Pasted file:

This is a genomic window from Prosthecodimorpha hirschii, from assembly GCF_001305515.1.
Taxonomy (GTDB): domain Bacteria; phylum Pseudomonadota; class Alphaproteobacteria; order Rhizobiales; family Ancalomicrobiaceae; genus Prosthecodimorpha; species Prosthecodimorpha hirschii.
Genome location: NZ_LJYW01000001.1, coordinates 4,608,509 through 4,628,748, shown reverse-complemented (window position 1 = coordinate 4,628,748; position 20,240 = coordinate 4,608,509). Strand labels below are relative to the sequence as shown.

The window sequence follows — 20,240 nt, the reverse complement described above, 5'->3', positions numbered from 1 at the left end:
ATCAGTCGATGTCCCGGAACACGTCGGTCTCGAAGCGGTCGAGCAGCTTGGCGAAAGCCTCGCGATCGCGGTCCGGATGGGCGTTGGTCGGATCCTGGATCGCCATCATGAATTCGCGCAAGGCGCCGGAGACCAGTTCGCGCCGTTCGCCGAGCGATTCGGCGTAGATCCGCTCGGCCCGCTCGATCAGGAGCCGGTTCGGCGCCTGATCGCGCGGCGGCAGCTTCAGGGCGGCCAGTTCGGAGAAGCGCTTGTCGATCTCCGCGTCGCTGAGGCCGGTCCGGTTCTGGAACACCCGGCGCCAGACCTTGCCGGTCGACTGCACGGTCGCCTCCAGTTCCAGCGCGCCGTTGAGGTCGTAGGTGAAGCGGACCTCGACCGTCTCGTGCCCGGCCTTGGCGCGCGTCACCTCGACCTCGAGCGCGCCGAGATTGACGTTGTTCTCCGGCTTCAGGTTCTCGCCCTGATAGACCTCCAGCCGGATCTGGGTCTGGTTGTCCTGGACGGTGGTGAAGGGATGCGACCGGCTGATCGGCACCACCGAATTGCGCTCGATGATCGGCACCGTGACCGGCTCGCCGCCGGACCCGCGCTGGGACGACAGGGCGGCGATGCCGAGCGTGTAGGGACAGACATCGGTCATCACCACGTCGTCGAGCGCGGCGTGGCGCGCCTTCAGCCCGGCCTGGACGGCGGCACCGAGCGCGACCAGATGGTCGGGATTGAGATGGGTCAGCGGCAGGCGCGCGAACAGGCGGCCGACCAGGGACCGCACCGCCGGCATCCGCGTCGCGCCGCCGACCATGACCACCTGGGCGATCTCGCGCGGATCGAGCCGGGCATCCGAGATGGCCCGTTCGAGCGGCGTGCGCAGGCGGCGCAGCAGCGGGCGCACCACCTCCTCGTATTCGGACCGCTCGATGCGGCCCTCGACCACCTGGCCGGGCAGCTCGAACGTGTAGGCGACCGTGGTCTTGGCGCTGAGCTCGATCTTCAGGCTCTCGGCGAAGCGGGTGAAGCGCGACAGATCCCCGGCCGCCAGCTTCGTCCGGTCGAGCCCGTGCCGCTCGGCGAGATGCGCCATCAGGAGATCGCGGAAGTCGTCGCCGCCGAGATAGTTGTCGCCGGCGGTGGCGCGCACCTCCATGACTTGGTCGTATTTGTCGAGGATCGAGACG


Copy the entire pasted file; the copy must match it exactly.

This is a genomic window from Prosthecodimorpha hirschii, from assembly GCF_001305515.1.
Taxonomy (GTDB): domain Bacteria; phylum Pseudomonadota; class Alphaproteobacteria; order Rhizobiales; family Ancalomicrobiaceae; genus Prosthecodimorpha; species Prosthecodimorpha hirschii.
Genome location: NZ_LJYW01000001.1, coordinates 4,608,509 through 4,628,748, shown reverse-complemented (window position 1 = coordinate 4,628,748; position 20,240 = coordinate 4,608,509). Strand labels below are relative to the sequence as shown.

The window sequence follows — 20,240 nt, the reverse complement described above, 5'->3', positions numbered from 1 at the left end:
ATCAGTCGATGTCCCGGAACACGTCGGTCTCGAAGCGGTCGAGCAGCTTGGCGAAAGCCTCGCGATCGCGGTCCGGATGGGCGTTGGTCGGATCCTGGATCGCCATCATGAATTCGCGCAAGGCGCCGGAGACCAGTTCGCGCCGTTCGCCGAGCGATTCGGCGTAGATCCGCTCGGCCCGCTCGATCAGGAGCCGGTTCGGCGCCTGATCGCGCGGCGGCAGCTTCAGGGCGGCCAGTTCGGAGAAGCGCTTGTCGATCTCCGCGTCGCTGAGGCCGGTCCGGTTCTGGAACACCCGGCGCCAGACCTTGCCGGTCGACTGCACGGTCGCCTCCAGTTCCAGCGCGCCGTTGAGGTCGTAGGTGAAGCGGACCTCGACCGTCTCGTGCCCGGCCTTGGCGCGCGTCACCTCGACCTCGAGCGCGCCGAGATTGACGTTGTTCTCCGGCTTCAGGTTCTCGCCCTGATAGACCTCCAGCCGGATCTGGGTCTGGTTGTCCTGGACGGTGGTGAAGGGATGCGACCGGCTGATCGGCACCACCGAATTGCGCTCGATGATCGGCACCGTGACCGGCTCGCCGCCGGACCCGCGCTGGGACGACAGGGCGGCGATGCCGAGCGTGTAGGGACAGACATCGGTCATCACCACGTCGTCGAGCGCGGCGTGGCGCGCCTTCAGCCCGGCCTGGACGGCGGCACCGAGCGCGACCAGATGGTCGGGATTGAGATGGGTCAGCGGCAGGCGCGCGAACAGGCGGCCGACCAGGGACCGCACCGCCGGCATCCGCGTCGCGCCGCCGACCATGACCACCTGGGCGATCTCGCGCGGATCGAGCCGGGCATCCGAGATGGCCCGTTCGAGCGGCGTGCGCAGGCGGCGCAGCAGCGGGCGCACCACCTCCTCGTATTCGGACCGCTCGATGCGGCCCTCGACCACCTGGCCGGGCAGCTCGAACGTGTAGGCGACCGTGGTCTTGGCGCTGAGCTCGATCTTCAGGCTCTCGGCGAAGCGGGTGAAGCGCGACAGATCCCCGGCCGCCAGCTTCGTCCGGTCGAGCCCGTGCCGCTCGGCGAGATGCGCCATCAGGAGATCGCGGAAGTCGTCGCCGCCGAGATAGTTGTCGCCGGCGGTGGCGCGCACCTCCATGACTTGGTCGTATTTGTCGAGGATCGAGACG